Presidential Executive Orders and Environmental Policy
More attention has been paid to the legal and constitutional aspects of executive orders than to their political and public-policy dimensions. This study examines the uses of executive orders in the administrative presidency from the high point of environmental concern in the Nixon Administration to the Bush Administration. The focus is upon a handful of executive orders in which presidents exercised a discretionary role, either issuing orders dealing with environmental problems or, as in President Reagan's case, impacting on environmental concerns. Executive orders are also analyzed as an integral part of the Reagan administrative presidency strategy. For the most part, the executive orders analyzed are "twilight zone" cases in which no clear jurisdictional mandates for either the president or the Congress are charted by the Constitution. Some of the interacting political and legal factors that appeared to shape presidential decisions to issue orders are discussed. The problems of implementation of several executive orders are examined. Where possible, policy outputs are traced, such as the numbers of environmental impact statements and agency regulations filed in compliance with these presidential directives. Lastly, selected executive orders are analyzed to determine if there have been any important changes in the substantive or procedural aspects of environmental policy.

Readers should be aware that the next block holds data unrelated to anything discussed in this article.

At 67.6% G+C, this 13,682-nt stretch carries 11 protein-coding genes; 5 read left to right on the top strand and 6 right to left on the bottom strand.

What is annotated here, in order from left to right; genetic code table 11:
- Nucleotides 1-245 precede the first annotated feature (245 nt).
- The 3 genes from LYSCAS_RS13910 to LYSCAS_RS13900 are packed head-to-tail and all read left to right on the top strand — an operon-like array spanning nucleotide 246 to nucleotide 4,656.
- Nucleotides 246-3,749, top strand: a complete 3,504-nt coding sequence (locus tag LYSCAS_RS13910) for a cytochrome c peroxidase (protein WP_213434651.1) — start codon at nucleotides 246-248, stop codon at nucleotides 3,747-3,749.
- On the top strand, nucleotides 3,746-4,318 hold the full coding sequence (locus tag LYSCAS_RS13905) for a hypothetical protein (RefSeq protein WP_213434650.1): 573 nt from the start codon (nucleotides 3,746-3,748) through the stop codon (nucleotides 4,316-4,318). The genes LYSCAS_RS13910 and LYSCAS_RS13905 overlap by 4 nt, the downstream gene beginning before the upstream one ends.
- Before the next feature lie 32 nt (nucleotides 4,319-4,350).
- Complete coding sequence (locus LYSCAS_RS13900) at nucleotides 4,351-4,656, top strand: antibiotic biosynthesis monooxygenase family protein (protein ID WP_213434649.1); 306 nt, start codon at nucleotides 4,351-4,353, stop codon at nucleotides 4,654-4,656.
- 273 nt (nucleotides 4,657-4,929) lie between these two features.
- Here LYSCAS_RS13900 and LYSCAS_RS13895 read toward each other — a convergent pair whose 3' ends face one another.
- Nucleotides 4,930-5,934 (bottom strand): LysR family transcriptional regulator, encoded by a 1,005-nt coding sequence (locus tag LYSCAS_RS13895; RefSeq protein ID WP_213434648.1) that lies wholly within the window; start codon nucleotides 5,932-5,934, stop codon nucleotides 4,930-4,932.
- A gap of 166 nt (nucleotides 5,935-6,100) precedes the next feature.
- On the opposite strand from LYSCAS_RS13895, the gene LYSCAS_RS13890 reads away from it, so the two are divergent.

The Constitution contains no specific provisions for presidential authority to issue executive orders. They are generally issued to direct actions of governmental officials but may indirectly affect private individuals and groups. Orders have the force of law and the presumption of validity when issued under a valid claim of authority. But increasingly, orders have been promulgated under unclear claims of authority. Even